git-commit.txt   [plain text]


git-commit - Record changes to the repository

'git commit' [-a | --interactive | --patch] [-s] [-v] [-u<mode>] [--amend]
	   [--dry-run] [(-c | -C | --fixup | --squash) <commit>]
	   [-F <file> | -m <msg>] [--reset-author] [--allow-empty]
	   [--allow-empty-message] [--no-verify] [-e] [--author=<author>]
	   [--date=<date>] [--cleanup=<mode>] [--[no-]status]
	   [-i | -o] [-S[<keyid>]] [--] [<file>...]

Stores the current contents of the index in a new commit along
with a log message from the user describing the changes.

The content to be added can be specified in several ways:

1. by using 'git add' to incrementally "add" changes to the
   index before using the 'commit' command (Note: even modified
   files must be "added");

2. by using 'git rm' to remove files from the working tree
   and the index, again before using the 'commit' command;

3. by listing files as arguments to the 'commit' command, in which
   case the commit will ignore changes staged in the index, and instead
   record the current content of the listed files (which must already
   be known to Git);

4. by using the -a switch with the 'commit' command to automatically
   "add" changes from all known files (i.e. all files that are already
   listed in the index) and to automatically "rm" files in the index
   that have been removed from the working tree, and then perform the
   actual commit;

5. by using the --interactive or --patch switches with the 'commit' command
   to decide one by one which files or hunks should be part of the commit,
   before finalizing the operation. See the ``Interactive Mode'' section of
   linkgit:git-add[1] to learn how to operate these modes.

The `--dry-run` option can be used to obtain a
summary of what is included by any of the above for the next
commit by giving the same set of parameters (options and paths).

If you make a commit and then find a mistake immediately after
that, you can recover from it with 'git reset'.

	Tell the command to automatically stage files that have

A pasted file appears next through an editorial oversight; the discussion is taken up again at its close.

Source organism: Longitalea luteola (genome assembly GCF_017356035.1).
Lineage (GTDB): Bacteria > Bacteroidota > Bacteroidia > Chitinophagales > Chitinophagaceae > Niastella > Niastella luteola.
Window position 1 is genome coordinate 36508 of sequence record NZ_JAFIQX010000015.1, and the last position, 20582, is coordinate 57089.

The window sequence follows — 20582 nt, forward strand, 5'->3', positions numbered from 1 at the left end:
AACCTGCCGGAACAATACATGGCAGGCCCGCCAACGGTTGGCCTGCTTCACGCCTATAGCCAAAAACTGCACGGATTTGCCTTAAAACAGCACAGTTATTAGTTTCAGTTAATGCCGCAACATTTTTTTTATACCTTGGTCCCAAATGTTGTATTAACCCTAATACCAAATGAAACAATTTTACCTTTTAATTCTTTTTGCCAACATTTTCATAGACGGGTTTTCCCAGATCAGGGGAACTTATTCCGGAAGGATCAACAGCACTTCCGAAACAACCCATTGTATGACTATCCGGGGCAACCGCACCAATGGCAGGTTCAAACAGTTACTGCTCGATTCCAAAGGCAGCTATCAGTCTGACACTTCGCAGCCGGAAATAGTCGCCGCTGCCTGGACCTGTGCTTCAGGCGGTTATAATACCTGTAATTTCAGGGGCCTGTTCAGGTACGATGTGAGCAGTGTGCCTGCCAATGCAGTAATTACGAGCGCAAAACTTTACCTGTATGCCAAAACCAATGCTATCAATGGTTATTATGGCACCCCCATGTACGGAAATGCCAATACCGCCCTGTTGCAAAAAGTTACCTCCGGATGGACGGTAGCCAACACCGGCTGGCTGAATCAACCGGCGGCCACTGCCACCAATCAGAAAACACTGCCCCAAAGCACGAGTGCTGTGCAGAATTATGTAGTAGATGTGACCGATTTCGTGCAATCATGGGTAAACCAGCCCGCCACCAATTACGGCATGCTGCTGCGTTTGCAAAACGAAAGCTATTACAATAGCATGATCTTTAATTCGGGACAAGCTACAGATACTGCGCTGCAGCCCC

been modified and deleted, but new files you have not
	told Git about are not affected.

	Use the interactive patch selection interface to chose
	which changes to commit. See linkgit:git-add[1] for

-C <commit>::
	Take an existing commit object, and reuse the log message
	and the authorship information (including the timestamp)
	when creating the commit.

-c <commit>::
	Like '-C', but with '-c' the editor is invoked, so that
	the user can further edit the commit message.

	Construct a commit message for use with `rebase --autosquash`.
	The commit message will be the subject line from the specified
	commit with a prefix of "fixup! ".  See linkgit:git-rebase[1]
	for details.

	Construct a commit message for use with `rebase --autosquash`.
	The commit message subject line is taken from the specified
	commit with a prefix of "squash! ".  Can be used with additional
	commit message options (`-m`/`-c`/`-C`/`-F`). See
	linkgit:git-rebase[1] for details.

	When used with -C/-c/--amend options, or when committing after a
	a conflicting cherry-pick, declare that the authorship of the
	resulting commit now belongs of the committer. This also renews
	the author timestamp.

	When doing a dry-run, give the output in the short-format. See
	linkgit:git-status[1] for details. Implies `--dry-run`.

	Show the branch and tracking info even in short-format.

	When doing a dry-run, give the output in a porcelain-ready
	format. See linkgit:git-status[1] for details. Implies

	When doing a dry-run, give the output in a the long-format.
	Implies `--dry-run`.

	When showing `short` or `porcelain` status output, terminate
	entries in the status output with NUL, instead of LF. If no
	format is given, implies the `--porcelain` output format.

-F <file>::
	Take the commit message from the given file.  Use '-' to
	read the message from the standard input.

	Override the commit author. Specify an explicit author using the
	standard `A U Thor <>` format. Otherwise <author>
	is assumed to be a pattern and is used to search for an existing
	commit by that author (i.e. rev-list --all -i --author=<author>);
	the commit author is then copied from the first such commit found.

	Override the author date used in the commit.

-m <msg>::
	Use the given <msg> as the commit message.
	If multiple `-m` options are given, their values are
	concatenated as separate paragraphs.

-t <file>::
	When editing the commit message, start the editor with the
	contents in the given file.  The `commit.template` configuration
	variable is often used to give this option implicitly to the